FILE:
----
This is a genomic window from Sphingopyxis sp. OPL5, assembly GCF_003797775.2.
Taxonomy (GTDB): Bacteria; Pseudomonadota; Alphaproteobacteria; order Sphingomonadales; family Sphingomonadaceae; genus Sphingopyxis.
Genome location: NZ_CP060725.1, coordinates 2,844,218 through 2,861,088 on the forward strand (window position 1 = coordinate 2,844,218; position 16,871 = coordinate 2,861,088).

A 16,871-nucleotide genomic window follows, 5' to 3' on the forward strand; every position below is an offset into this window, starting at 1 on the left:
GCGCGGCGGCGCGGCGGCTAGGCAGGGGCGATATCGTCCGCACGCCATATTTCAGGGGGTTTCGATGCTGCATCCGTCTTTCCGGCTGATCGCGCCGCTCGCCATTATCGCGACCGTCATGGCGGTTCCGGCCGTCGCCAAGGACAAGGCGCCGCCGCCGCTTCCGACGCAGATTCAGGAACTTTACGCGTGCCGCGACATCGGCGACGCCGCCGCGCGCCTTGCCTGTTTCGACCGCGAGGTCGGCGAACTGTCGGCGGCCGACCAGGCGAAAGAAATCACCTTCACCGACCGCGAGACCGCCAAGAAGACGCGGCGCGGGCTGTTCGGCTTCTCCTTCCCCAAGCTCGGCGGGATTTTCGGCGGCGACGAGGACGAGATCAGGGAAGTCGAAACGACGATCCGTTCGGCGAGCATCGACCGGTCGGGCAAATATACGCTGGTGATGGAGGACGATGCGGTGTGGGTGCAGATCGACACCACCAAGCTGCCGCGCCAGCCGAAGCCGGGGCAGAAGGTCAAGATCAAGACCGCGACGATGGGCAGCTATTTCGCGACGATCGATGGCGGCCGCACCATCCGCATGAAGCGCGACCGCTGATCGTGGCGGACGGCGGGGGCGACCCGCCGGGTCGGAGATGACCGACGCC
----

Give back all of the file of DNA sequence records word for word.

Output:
This is a genomic window from Sphingopyxis sp. OPL5, assembly GCF_003797775.2.
Taxonomy (GTDB): Bacteria; Pseudomonadota; Alphaproteobacteria; order Sphingomonadales; family Sphingomonadaceae; genus Sphingopyxis.
Genome location: NZ_CP060725.1, coordinates 2,844,218 through 2,861,088 on the forward strand (window position 1 = coordinate 2,844,218; position 16,871 = coordinate 2,861,088).

A 16,871-nucleotide genomic window follows, 5' to 3' on the forward strand; every position below is an offset into this window, starting at 1 on the left:
GCGCGGCGGCGCGGCGGCTAGGCAGGGGCGATATCGTCCGCACGCCATATTTCAGGGGGTTTCGATGCTGCATCCGTCTTTCCGGCTGATCGCGCCGCTCGCCATTATCGCGACCGTCATGGCGGTTCCGGCCGTCGCCAAGGACAAGGCGCCGCCGCCGCTTCCGACGCAGATTCAGGAACTTTACGCGTGCCGCGACATCGGCGACGCCGCCGCGCGCCTTGCCTGTTTCGACCGCGAGGTCGGCGAACTGTCGGCGGCCGACCAGGCGAAAGAAATCACCTTCACCGACCGCGAGACCGCCAAGAAGACGCGGCGCGGGCTGTTCGGCTTCTCCTTCCCCAAGCTCGGCGGGATTTTCGGCGGCGACGAGGACGAGATCAGGGAAGTCGAAACGACGATCCGTTCGGCGAGCATCGACCGGTCGGGCAAATATACGCTGGTGATGGAGGACGATGCGGTGTGGGTGCAGATCGACACCACCAAGCTGCCGCGCCAGCCGAAGCCGGGGCAGAAGGTCAAGATCAAGACCGCGACGATGGGCAGCTATTTCGCGACGATCGATGGCGGCCGCACCATCCGCATGAAGCGCGACCGCTGATCGTGGCGGACGGCGGGGGCGACCCGCCGGGTCGGAGATGACCGACGCC